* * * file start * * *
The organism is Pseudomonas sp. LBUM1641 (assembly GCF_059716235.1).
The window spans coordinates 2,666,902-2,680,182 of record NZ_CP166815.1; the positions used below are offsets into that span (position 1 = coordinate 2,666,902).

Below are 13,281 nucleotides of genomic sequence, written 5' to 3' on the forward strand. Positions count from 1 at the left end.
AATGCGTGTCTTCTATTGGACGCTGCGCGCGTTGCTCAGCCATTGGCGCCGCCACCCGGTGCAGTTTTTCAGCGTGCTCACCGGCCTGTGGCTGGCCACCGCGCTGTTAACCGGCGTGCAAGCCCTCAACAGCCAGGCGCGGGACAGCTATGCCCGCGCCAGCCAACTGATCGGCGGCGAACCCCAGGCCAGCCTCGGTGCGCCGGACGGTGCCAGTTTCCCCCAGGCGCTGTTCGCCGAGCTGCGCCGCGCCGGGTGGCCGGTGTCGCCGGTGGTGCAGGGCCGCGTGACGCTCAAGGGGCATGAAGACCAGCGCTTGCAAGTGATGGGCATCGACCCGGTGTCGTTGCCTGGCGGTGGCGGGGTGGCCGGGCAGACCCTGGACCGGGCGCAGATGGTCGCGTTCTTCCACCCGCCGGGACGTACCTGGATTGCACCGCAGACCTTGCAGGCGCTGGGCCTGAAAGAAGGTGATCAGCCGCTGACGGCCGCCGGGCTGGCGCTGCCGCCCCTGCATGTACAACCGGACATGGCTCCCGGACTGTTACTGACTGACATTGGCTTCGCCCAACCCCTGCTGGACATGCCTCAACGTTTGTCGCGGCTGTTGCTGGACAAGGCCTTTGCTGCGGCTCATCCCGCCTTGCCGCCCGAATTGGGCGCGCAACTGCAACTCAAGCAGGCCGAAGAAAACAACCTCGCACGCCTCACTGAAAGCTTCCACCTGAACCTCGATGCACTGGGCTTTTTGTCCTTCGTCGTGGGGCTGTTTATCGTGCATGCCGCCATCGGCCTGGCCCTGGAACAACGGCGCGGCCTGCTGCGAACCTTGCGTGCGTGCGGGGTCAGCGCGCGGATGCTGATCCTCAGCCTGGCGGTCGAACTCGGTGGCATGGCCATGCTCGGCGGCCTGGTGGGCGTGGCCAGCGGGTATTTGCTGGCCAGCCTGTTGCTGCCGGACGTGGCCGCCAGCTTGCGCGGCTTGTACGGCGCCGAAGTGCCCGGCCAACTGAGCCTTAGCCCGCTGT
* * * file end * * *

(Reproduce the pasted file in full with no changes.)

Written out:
The organism is Pseudomonas sp. LBUM1641 (assembly GCF_059716235.1).
The window spans coordinates 2,666,902-2,680,182 of record NZ_CP166815.1; the positions used below are offsets into that span (position 1 = coordinate 2,666,902).

Below are 13,281 nucleotides of genomic sequence, written 5' to 3' on the forward strand. Positions count from 1 at the left end.
AATGCGTGTCTTCTATTGGACGCTGCGCGCGTTGCTCAGCCATTGGCGCCGCCACCCGGTGCAGTTTTTCAGCGTGCTCACCGGCCTGTGGCTGGCCACCGCGCTGTTAACCGGCGTGCAAGCCCTCAACAGCCAGGCGCGGGACAGCTATGCCCGCGCCAGCCAACTGATCGGCGGCGAACCCCAGGCCAGCCTCGGTGCGCCGGACGGTGCCAGTTTCCCCCAGGCGCTGTTCGCCGAGCTGCGCCGCGCCGGGTGGCCGGTGTCGCCGGTGGTGCAGGGCCGCGTGACGCTCAAGGGGCATGAAGACCAGCGCTTGCAAGTGATGGGCATCGACCCGGTGTCGTTGCCTGGCGGTGGCGGGGTGGCCGGGCAGACCCTGGACCGGGCGCAGATGGTCGCGTTCTTCCACCCGCCGGGACGTACCTGGATTGCACCGCAGACCTTGCAGGCGCTGGGCCTGAAAGAAGGTGATCAGCCGCTGACGGCCGCCGGGCTGGCGCTGCCGCCCCTGCATGTACAACCGGACATGGCTCCCGGACTGTTACTGACTGACATTGGCTTCGCCCAACCCCTGCTGGACATGCCTCAACGTTTGTCGCGGCTGTTGCTGGACAAGGCCTTTGCTGCGGCTCATCCCGCCTTGCCGCCCGAATTGGGCGCGCAACTGCAACTCAAGCAGGCCGAAGAAAACAACCTCGCACGCCTCACTGAAAGCTTCCACCTGAACCTCGATGCACTGGGCTTTTTGTCCTTCGTCGTGGGGCTGTTTATCGTGCATGCCGCCATCGGCCTGGCCCTGGAACAACGGCGCGGCCTGCTGCGAACCTTGCGTGCGTGCGGGGTCAGCGCGCGGATGCTGATCCTCAGCCTGGCGGTCGAACTCGGTGGCATGGCCATGCTCGGCGGCCTGGTGGGCGTGGCCAGCGGGTATTTGCTGGCCAGCCTGTTGCTGCCGGACGTGGCCGCCAGCTTGCGCGGCTTGTACGGCGCCGAAGTGCCCGGCCAACTGAGCCTTAGCCCGCTGT